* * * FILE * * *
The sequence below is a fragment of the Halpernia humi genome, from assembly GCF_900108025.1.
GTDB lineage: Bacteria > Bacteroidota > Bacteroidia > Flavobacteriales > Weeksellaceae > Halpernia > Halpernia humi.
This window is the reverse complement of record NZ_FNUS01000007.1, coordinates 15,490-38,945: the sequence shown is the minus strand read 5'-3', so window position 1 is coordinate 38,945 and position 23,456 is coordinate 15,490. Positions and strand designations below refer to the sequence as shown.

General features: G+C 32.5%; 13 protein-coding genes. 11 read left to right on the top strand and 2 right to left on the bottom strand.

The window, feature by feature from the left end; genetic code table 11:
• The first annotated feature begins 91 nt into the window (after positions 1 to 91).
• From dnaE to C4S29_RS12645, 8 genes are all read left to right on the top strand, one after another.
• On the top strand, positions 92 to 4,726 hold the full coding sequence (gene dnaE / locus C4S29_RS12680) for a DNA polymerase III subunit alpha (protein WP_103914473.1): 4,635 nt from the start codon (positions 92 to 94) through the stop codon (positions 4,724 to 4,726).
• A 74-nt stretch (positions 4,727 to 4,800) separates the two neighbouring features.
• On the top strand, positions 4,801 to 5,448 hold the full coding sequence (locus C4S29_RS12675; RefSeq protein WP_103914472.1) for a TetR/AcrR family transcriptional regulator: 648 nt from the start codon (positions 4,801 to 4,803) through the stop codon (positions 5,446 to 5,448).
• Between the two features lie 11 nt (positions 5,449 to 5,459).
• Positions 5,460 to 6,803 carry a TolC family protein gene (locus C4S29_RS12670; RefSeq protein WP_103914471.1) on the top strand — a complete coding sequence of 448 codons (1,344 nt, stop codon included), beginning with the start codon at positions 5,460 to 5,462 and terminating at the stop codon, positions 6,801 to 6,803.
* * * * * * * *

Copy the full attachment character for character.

The sequence below is a fragment of the Halpernia humi genome, from assembly GCF_900108025.1.
GTDB lineage: Bacteria > Bacteroidota > Bacteroidia > Flavobacteriales > Weeksellaceae > Halpernia > Halpernia humi.
This window is the reverse complement of record NZ_FNUS01000007.1, coordinates 15,490-38,945: the sequence shown is the minus strand read 5'-3', so window position 1 is coordinate 38,945 and position 23,456 is coordinate 15,490. Positions and strand designations below refer to the sequence as shown.

General features: G+C 32.5%; 13 protein-coding genes. 11 read left to right on the top strand and 2 right to left on the bottom strand.

The window, feature by feature from the left end; genetic code table 11:
• The first annotated feature begins 91 nt into the window (after positions 1 to 91).
• From dnaE to C4S29_RS12645, 8 genes are all read left to right on the top strand, one after another.
• On the top strand, positions 92 to 4,726 hold the full coding sequence (gene dnaE / locus C4S29_RS12680) for a DNA polymerase III subunit alpha (protein WP_103914473.1): 4,635 nt from the start codon (positions 92 to 94) through the stop codon (positions 4,724 to 4,726).
• A 74-nt stretch (positions 4,727 to 4,800) separates the two neighbouring features.
• On the top strand, positions 4,801 to 5,448 hold the full coding sequence (locus C4S29_RS12675; RefSeq protein WP_103914472.1) for a TetR/AcrR family transcriptional regulator: 648 nt from the start codon (positions 4,801 to 4,803) through the stop codon (positions 5,446 to 5,448).
• Between the two features lie 11 nt (positions 5,449 to 5,459).
• Positions 5,460 to 6,803 carry a TolC family protein gene (locus C4S29_RS12670; RefSeq protein WP_103914471.1) on the top strand — a complete coding sequence of 448 codons (1,344 nt, stop codon included), beginning with the start codon at positions 5,460 to 5,462 and terminating at the stop codon, positions 6,801 to 6,803.